How yoga transformed one woman’s life, and tips for starting yoga midlife
By Cathy Beres
I am a walking cliché and proud of it. I’m one of those yoga-changed-my-life people you might try to escape at a party. No party here; just an open invitation to keep reading. Maybe you’ll find a bit of yourself in my story. Maybe you, too, at some point in your life, will find yourself transformed by yoga — or at least, just a bit better off for having come to the practice.
I dragged myself into my first yoga class six years ago, at age 54. De-conditioned, depleted and depressed, it seemed like the only physical activity I could muster. I had spent the prior three years caring for my terminally ill husband, while helping to keep his business afloat and my family on track. I had no idea what I would find. I thought yoga was pretty much just sitting cross-legged or resting in what I now know is Savasana (Corpse pose).
I started in an all-level vinyasa class at a studio a few blocks from my apartment, so there would be no excuse for not making it to class. The late afternoon time frame suited me, too. I was still in my sleeping-in phase after my husband’s death. I loved my bed then, and imagined the yoga mat would be an extension of my bed.
In the beginning, I felt completely lost. Before my husband’s illness, I had enjoyed Pilates, weights and lap swimming. Although I couldn’t imagine returning to the frenzy of a health club, the yoga studio still felt foreign to me.
The studio was so quiet, which I found a bit unnerving. Did I really want to hear my inner thoughts? I wanted to get away from them. An altar in the front of the room showcased a bronze bust of Buddha. The only altar I had ever bowed to was in church. And there were no mirrors. I didn’t mind this so much (I had put on 20 pounds over those few years), but I thought a mirror might help me learn. And what were the stacks of blocks and piles of straps for? Then I noticed the blankets. Things might be looking up. I grabbed two for what I was sure must be naptime at the end of class.
I was intimidated from the first forward fold. Everybody else knew what they were doing. I was down in Up Dog and up in Down Dog. My Warriors wobbled and my Tree toppled. My Bridge collapsed and my Boat sank. Mild hearing loss made it difficult for me to understand the Sanskrit terms. I disintegrated into tears at Savasana. At the end of class, I thought for sure we were wishing each other a “nice day,” instead of “Namaste.” As I left class, I tried not to look at anyone. I dragged my mat behind me, Linus-like.
What was I thinking? Yoga seemed complicated and much more work than I had imagined. But something drew me back the next week. It helped that the studio was nearby and the time, convenient. It helped that the studio wasn’t a gym, and the teacher was welcoming and kind. But none made yoga any easier. I still left dazed and confused.
I knew I had to do something physical for myself, so I decided to give it two months. I vowed to be consistent and if I did not feel any different at that point, I’d move on.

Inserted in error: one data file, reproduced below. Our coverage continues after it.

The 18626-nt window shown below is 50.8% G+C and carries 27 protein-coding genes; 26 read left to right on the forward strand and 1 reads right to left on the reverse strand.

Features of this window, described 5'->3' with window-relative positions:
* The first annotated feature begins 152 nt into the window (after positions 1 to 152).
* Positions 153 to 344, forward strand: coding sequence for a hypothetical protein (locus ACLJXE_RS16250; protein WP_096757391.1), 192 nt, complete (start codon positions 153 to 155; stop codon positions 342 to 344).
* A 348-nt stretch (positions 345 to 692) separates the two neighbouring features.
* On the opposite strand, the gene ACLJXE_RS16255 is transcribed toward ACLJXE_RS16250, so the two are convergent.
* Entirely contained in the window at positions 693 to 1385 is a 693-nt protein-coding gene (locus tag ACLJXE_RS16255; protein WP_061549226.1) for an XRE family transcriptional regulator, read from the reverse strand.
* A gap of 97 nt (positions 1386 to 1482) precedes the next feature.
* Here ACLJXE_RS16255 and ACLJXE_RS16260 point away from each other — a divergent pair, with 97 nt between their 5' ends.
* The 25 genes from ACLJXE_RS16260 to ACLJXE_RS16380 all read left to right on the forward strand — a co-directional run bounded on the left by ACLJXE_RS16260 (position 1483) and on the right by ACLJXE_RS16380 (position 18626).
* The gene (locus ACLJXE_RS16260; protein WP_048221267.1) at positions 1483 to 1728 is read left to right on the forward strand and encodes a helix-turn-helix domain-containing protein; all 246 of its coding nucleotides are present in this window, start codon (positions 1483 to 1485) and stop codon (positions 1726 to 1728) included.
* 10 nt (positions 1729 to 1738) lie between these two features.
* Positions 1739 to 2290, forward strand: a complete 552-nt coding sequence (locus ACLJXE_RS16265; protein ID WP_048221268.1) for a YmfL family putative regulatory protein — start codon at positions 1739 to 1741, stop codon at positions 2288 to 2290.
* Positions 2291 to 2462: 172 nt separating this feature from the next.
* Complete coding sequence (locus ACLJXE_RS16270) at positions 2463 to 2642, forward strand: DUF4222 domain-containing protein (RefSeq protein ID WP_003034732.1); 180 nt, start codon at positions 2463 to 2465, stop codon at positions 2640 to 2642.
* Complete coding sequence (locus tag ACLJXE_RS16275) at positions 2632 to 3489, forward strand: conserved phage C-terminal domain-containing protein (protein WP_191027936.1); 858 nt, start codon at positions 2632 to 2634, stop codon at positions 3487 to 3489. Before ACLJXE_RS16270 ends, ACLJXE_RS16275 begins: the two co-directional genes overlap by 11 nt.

Over the next two months, I struggled through every class. Compared to my former exercise regimen, yoga seemed too gentle. I didn’t quite understand how the stretching and asana would whip me into shape, which is what I was looking for. It wasn’t aerobic and didn’t seem as musclebuilding as lifting free weights. I didn’t feel that I was “doing enough,” yet I couldn’t actually execute most of the poses. I often felt frustrated. During heart-opening, I needed a box of Kleenex by my mat at all times.
On my way to class at the two-month mark, I thought, “This is it. If I don’t feel better at the end of class today, I quit. I will move on, back to a gym perhaps or possibly back to my bed.”
Well, it wasn’t a lightning bolt, but something did strike me that day. On my way home from class, I noticed the bright blue sky, the brisk autumn breeze, the warmth of the late afternoon sun on my cheek. For the first time since my husband had died 14 months prior, I felt slightly better. I felt lighter. A shade was lifting.
I kept going to class.
Six years later, I am a 200-hour certified yoga instructor. Along the way, I’ve mastered some inversions, though I still struggle in Ardha Chandrasana (Half Moon pose). I’ve danced, laughed, chanted and sobbed with amazing new friends. I’ve naulied and netied. My physical core is stronger, but the core you can’t see has benefited the most. I’ve dropped the 20 pounds but more importantly, I’ve gained an inner strength that has propelled me forward into a new world I never would have imagined for myself. I’ve been stretched beyond what I thought was possible — in every way.
Today, I am a graduate student in creative writing and a yoga teacher. I survived the unraveling of my 30-year advertising career during the recent economic downturn. I’m no longer on antidepressants, I’ve hiked in the High Arctic, dumped my big old car, emptied my nest and adopted two kitties.
All because of yoga? Well, yoga has been the only constant in my life over these last several years. How can it not be the yoga?
I never thought of myself as a lucky girl after what I’d been through, but now I do. I’m lucky to have stumbled into that first yoga class. Yogis would say it was karma.
Whatever. I am forever grateful. I hope you’ll find your way to a yoga class soon. You might just find yourself feeling lucky too.
For further inspiration, check out grand yoga diva Tao Porchon-Lynch, the oldest living yoga teacher. She is going strong at age 95.